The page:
purposeOur purpose is really the sum of these three things.  If we know our unique capabilities and what gets us up in the morning, and let ourselves be guided by our values, we will likely end up in a place that feels great to us … a place where we know we were always meant to be.

As a leader, we can use a version of this to help our team members make their greatest contribution through ensuring they are engaged in work that is meaningful to them.  This model lives on the whiteboard of our CEO so I am shamelessly stealing it!  If we look for where the unique capabilities of a team member, the passions of that same person, and the business need of the organization intersect and make sure our people are working in those places, magic will surely happen!

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Ian Munro @

Ian Munro is a leadership and vitality coach with a primary passion for working with senior professionals who wish to improve their connection to and vitality in their career, or who wish to make a transition to a meaningful and rewarding retirement. His methods are focused on helping clients understand why they present as they do in day-to-day life, discover their authentic self and give themselves permission to build a meaningful and rewarding future, both professional and personal. Ian’s love for this work has developed naturally as he built his career as an executive and leader in the IT services industry, serving in many roles and facets of this industry over 25 years. As he reached the pinnacle of his career he began to search more deeply for meaning and alternate rewards from his own career and to begin to plan for his own “first retirement”.

14 thoughts on “Being Purposeful At Work and Everywhere Else

  1. Perfect timing for this post for me I will sit on this today “I Am…” As you enter into retirement this is a huge question mark…what am I, what is next. When a person enters into the land of retirement this question hits a person hard especially when you enter that world young…so my question of the day will be…”I Am ?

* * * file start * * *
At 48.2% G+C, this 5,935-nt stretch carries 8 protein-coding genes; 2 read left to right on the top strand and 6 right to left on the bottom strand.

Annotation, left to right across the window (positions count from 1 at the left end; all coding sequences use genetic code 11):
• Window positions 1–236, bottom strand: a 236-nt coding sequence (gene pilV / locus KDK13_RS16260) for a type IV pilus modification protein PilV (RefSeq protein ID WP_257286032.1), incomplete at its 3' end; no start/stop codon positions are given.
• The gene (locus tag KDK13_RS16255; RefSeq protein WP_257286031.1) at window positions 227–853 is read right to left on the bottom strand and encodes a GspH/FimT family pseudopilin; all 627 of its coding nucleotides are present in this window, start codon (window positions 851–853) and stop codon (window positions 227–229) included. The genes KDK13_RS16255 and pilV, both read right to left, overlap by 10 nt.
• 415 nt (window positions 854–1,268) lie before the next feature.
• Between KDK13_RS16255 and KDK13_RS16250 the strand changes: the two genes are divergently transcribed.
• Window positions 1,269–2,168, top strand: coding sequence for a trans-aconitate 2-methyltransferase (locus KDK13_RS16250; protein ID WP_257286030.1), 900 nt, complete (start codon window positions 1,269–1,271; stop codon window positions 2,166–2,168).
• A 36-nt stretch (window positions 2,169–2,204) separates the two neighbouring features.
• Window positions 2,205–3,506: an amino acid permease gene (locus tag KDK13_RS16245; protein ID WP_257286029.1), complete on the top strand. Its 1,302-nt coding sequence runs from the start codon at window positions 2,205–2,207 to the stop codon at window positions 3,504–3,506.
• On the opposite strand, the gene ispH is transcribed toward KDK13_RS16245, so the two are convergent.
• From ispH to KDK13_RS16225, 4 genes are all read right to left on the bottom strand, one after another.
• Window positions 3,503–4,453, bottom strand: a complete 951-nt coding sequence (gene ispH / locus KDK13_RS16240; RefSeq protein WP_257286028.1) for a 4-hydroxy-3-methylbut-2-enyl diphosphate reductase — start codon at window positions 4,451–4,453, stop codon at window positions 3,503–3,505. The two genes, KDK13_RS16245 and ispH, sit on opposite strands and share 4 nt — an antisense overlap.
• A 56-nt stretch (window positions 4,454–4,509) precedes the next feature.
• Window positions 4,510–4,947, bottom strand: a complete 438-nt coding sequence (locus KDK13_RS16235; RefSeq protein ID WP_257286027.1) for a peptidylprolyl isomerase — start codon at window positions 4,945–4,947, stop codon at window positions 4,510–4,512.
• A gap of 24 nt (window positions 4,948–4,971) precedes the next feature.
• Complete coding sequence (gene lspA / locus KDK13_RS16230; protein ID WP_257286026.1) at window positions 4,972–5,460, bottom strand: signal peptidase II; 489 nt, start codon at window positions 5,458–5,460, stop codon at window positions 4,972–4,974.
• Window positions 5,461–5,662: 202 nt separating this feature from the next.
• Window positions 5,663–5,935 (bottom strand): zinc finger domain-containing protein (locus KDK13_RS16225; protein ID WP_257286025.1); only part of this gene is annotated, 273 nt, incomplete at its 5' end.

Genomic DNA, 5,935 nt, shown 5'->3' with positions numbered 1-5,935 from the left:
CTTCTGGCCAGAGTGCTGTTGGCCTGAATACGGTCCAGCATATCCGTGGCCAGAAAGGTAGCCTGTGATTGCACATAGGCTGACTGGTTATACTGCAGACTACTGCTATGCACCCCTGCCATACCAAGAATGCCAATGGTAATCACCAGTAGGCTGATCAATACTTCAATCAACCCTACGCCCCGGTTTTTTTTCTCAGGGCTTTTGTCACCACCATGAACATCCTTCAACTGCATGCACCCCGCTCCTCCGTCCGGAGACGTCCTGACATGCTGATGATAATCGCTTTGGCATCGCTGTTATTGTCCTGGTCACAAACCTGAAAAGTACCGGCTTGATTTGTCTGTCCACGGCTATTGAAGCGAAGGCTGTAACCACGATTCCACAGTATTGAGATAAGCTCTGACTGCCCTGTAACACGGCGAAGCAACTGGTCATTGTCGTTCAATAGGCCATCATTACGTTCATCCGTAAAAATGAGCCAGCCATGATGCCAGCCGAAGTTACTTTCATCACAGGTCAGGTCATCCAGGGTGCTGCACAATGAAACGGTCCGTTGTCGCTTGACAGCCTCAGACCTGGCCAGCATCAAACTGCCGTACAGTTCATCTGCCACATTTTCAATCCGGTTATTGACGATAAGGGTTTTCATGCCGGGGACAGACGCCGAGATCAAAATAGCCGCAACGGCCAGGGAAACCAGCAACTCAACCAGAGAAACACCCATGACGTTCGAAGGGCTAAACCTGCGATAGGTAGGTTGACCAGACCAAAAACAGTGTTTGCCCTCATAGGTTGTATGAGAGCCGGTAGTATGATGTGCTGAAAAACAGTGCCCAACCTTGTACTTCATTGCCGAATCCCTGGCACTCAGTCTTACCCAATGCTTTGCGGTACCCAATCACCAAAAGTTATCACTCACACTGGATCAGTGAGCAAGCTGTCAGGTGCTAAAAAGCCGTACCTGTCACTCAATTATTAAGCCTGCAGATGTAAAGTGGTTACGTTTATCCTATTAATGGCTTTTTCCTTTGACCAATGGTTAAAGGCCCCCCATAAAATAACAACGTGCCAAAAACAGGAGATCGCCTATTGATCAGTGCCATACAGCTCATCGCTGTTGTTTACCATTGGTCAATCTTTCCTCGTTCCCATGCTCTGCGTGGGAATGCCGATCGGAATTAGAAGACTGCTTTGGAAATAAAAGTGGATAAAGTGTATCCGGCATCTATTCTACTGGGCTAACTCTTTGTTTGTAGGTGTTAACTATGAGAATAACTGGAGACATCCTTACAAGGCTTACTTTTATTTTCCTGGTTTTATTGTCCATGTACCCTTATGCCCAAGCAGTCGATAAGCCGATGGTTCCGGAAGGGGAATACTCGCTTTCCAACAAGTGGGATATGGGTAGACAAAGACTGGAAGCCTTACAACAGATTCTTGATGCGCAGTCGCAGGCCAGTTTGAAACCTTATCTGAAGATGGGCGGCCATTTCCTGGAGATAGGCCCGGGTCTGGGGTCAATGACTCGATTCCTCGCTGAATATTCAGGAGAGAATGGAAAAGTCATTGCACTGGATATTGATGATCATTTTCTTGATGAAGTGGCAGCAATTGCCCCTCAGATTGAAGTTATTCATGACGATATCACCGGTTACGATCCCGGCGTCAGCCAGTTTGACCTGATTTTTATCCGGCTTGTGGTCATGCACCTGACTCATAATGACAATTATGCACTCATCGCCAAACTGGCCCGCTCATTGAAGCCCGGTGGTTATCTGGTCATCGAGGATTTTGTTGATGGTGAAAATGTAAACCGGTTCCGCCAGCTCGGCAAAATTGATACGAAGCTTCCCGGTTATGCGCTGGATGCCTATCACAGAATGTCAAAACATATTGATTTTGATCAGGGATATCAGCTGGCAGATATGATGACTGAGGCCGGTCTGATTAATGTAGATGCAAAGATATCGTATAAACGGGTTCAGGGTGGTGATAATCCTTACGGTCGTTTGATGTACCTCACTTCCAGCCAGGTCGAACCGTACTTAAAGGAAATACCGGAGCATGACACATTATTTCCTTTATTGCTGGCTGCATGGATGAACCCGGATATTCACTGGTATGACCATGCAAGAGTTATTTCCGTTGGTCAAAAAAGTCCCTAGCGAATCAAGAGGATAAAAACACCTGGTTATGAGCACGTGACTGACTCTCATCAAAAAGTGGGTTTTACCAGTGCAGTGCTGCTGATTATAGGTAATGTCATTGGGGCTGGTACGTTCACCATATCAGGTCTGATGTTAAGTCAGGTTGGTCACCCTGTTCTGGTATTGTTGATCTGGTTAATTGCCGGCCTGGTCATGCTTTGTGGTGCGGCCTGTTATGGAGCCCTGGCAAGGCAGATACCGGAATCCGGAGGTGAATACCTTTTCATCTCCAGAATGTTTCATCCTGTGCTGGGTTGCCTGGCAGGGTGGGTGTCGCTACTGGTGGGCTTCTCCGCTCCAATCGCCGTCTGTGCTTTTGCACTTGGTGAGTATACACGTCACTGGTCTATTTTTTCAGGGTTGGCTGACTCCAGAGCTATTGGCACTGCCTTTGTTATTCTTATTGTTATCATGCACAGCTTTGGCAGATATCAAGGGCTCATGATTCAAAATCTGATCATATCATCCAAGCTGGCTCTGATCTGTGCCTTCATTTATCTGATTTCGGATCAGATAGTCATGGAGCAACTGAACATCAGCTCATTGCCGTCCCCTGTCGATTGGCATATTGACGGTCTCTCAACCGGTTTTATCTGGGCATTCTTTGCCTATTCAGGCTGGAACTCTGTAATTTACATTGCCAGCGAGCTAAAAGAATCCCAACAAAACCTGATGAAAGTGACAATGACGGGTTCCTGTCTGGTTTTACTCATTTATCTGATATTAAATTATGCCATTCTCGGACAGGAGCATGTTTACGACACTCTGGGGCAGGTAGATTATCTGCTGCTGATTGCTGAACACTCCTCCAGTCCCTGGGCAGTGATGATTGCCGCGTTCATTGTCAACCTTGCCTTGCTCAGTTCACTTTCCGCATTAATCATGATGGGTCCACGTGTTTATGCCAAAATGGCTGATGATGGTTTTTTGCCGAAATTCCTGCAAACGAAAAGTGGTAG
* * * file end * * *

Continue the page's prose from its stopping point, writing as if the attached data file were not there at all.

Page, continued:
Thanks Ian for this thought provoking post as always I very much enjoy reading these to start my Sunday 🙂

  2. I think the hardest part of the three is determining our gifts, as sometimes those may not be of a type that are popularized. If you have a gift of a beautiful singing voice or sporting prowess then those are gifts where you would get positive feed-back from a very early age. But if your gift is being a good listener, or keeping things in a neat and orderly fashion, or being able to critically analyze complex data … then it is harder to recognize those things as ‘gifts’ and even more difficult to tie that in with passion aligned to your values in order to create a purpose.

    Nevertheless, that can and does happen. The good listener may find purpose as a counselor, the organized person may become an excellent administer of work schedules and filing systems, and the person with an eye for complex analysis may find purpose as a researcher in a field aligned to their values. The art is in recognizing your own gifts that may not receive accolades; and in some instances may even be things that drive other people crazy.

  3. Another great post Ian! Differentiating between the ‘shoulds’ and our innate values is brilliant – I want to think about that some more.

    Also the idea that our values are present in our high times, but not in our low times is intriguing to me. Does that mean we don’t hold to our values because we are down and out, or that we are having low times because for whatever reason, we cannot or are not living our values?

    I would love to hear more about your friend’s stay with that tribe! ❤
    Diana xo

  4. Great post! We agree with the tribe leader, a person should consider a day important when he/she has found the purpose of their life. In Hinduism, it is believed that every human is born with a purpose. However, that purpose is not revealed, but it has to be realised. Once the purpose is over, he dies or changes bodies. Well, don’t want to steer the topic to a spiritual context, but the truth is a person who realises the aim or purpose of his/her life has accomplished a major feat.

  5. Great story and valuable post Ian! Identifying our gifts can be tough to do by ourselves … Yet having someone to see us in this way and share what they see is really helpful! For me it was my mentor coach, for others it may be a teacher or grandparent.